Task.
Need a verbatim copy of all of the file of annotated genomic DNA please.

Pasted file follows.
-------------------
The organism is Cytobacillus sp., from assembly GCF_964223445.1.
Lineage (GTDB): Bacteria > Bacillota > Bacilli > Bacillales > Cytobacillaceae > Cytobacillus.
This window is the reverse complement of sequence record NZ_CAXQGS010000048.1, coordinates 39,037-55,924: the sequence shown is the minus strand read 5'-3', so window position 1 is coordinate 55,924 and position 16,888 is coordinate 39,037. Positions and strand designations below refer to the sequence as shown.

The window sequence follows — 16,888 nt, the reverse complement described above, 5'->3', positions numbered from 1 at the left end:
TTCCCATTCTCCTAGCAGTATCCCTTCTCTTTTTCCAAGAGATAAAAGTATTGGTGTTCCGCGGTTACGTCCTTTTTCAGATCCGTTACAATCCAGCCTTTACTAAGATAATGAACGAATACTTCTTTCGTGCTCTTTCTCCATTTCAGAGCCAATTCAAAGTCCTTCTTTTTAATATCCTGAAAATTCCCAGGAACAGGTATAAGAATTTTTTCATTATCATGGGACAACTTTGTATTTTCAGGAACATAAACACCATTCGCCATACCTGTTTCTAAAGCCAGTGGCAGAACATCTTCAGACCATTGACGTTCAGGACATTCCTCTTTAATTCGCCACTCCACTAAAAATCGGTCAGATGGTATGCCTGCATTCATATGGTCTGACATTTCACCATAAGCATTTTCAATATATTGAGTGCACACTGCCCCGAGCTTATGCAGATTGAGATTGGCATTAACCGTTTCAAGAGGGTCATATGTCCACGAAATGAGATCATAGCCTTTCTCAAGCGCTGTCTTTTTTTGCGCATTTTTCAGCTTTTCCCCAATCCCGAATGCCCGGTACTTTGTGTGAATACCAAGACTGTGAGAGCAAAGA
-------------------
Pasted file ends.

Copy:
The organism is Cytobacillus sp., from assembly GCF_964223445.1.
Lineage (GTDB): Bacteria > Bacillota > Bacilli > Bacillales > Cytobacillaceae > Cytobacillus.
This window is the reverse complement of sequence record NZ_CAXQGS010000048.1, coordinates 39,037-55,924: the sequence shown is the minus strand read 5'-3', so window position 1 is coordinate 55,924 and position 16,888 is coordinate 39,037. Positions and strand designations below refer to the sequence as shown.

The window sequence follows — 16,888 nt, the reverse complement described above, 5'->3', positions numbered from 1 at the left end:
TTCCCATTCTCCTAGCAGTATCCCTTCTCTTTTTCCAAGAGATAAAAGTATTGGTGTTCCGCGGTTACGTCCTTTTTCAGATCCGTTACAATCCAGCCTTTACTAAGATAATGAACGAATACTTCTTTCGTGCTCTTTCTCCATTTCAGAGCCAATTCAAAGTCCTTCTTTTTAATATCCTGAAAATTCCCAGGAACAGGTATAAGAATTTTTTCATTATCATGGGACAACTTTGTATTTTCAGGAACATAAACACCATTCGCCATACCTGTTTCTAAAGCCAGTGGCAGAACATCTTCAGACCATTGACGTTCAGGACATTCCTCTTTAATTCGCCACTCCACTAAAAATCGGTCAGATGGTATGCCTGCATTCATATGGTCTGACATTTCACCATAAGCATTTTCAATATATTGAGTGCACACTGCCCCGAGCTTATGCAGATTGAGATTGGCATTAACCGTTTCAAGAGGGTCATATGTCCACGAAATGAGATCATAGCCTTTCTCAAGCGCTGTCTTTTTTTGCGCATTTTTCAGCTTTTCCCCAATCCCGAATGCCCGGTACTTTGTGTGAATACCAAGACTGTGAGAGCAAAGA